UCSF Study Connects Legal Weed With Increased Injuries And Accidents

Medical Cannabis / Marijuana
Photo credit Medical Cannabis / Marijuana Medical Cannabis (Photo credit: Rick Loomis/Los Angeles Times/MCT/Sipa USA)

In one of the first studies to take advantage of Colorado's 2012 legalization of recreational cannabis, researchers at the University of California San Francisco found good and bad news: legalized pot can reduce chronic pain, but it also increases car crashes and other injuries.

UCSF looked at 28 million hospital records in the two years before and after Colorado legalized pot and found a 10 percent increase in vehicle accidents and a 5 percent increase in alcohol abuse and overdoses. But researchers also found it contributed to a 5 percent drop in hospital admissions for chronic pain.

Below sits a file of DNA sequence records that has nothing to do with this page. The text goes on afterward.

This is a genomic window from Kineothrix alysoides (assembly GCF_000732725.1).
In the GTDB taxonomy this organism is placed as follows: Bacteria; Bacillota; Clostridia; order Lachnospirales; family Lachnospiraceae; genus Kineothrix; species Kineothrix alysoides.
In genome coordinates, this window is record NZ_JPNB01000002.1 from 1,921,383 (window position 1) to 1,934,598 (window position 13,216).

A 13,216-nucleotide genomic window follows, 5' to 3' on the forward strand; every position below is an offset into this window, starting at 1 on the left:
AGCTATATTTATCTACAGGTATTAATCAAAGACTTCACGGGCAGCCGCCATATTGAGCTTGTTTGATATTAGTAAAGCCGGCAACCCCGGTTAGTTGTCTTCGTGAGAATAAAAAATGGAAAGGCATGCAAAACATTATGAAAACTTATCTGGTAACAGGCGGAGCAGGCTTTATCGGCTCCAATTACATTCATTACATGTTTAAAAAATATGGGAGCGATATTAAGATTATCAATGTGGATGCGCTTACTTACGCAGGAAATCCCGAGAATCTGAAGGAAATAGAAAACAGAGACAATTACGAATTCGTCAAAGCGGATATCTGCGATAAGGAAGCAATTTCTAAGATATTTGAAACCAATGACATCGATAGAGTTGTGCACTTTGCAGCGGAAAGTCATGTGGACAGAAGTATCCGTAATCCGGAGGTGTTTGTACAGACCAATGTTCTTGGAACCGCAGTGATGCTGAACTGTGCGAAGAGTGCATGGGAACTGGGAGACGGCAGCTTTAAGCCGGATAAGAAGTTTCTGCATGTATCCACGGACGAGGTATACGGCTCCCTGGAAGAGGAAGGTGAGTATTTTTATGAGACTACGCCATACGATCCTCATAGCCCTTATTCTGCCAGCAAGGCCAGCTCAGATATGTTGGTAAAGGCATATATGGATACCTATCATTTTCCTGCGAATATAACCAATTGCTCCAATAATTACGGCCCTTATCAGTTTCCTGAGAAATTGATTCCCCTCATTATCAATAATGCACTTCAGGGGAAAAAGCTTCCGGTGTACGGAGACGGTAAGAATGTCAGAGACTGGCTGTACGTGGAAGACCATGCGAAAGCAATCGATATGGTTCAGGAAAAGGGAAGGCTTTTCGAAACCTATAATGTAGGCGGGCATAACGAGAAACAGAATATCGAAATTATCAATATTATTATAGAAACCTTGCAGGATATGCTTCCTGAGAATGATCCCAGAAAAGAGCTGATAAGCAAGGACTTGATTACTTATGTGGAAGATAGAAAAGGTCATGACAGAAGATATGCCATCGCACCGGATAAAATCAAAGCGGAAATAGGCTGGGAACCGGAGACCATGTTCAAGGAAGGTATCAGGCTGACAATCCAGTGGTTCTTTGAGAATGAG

“That increase in injuries related to substance abuse could be because physicians were seeing more people who were physically injured directly related to cannabis use,” Gregory Marcus, the study’s senior author and UCSF professor of medicine, told KCBS Radio. “It’s also possible that with increased access to cannabis people were more likely to consume other drugs, such as cocaine, heroin, et cetera.”

At the same time, researchers found no marked increase in hospital stays.

A 2014 National Survey on Drug Use and Health found over 44 percent of Americans have used pot and more than 22 million said it was in the last 30 days.

But cannabis is still considered illegal by the federal government, and only nine states, including California, have legalized recreational use.

Marcus says the change in California law now allows him to do a deeper dive into the health effects of cannabis and that in turn can help frame how we handle addiction and abuse.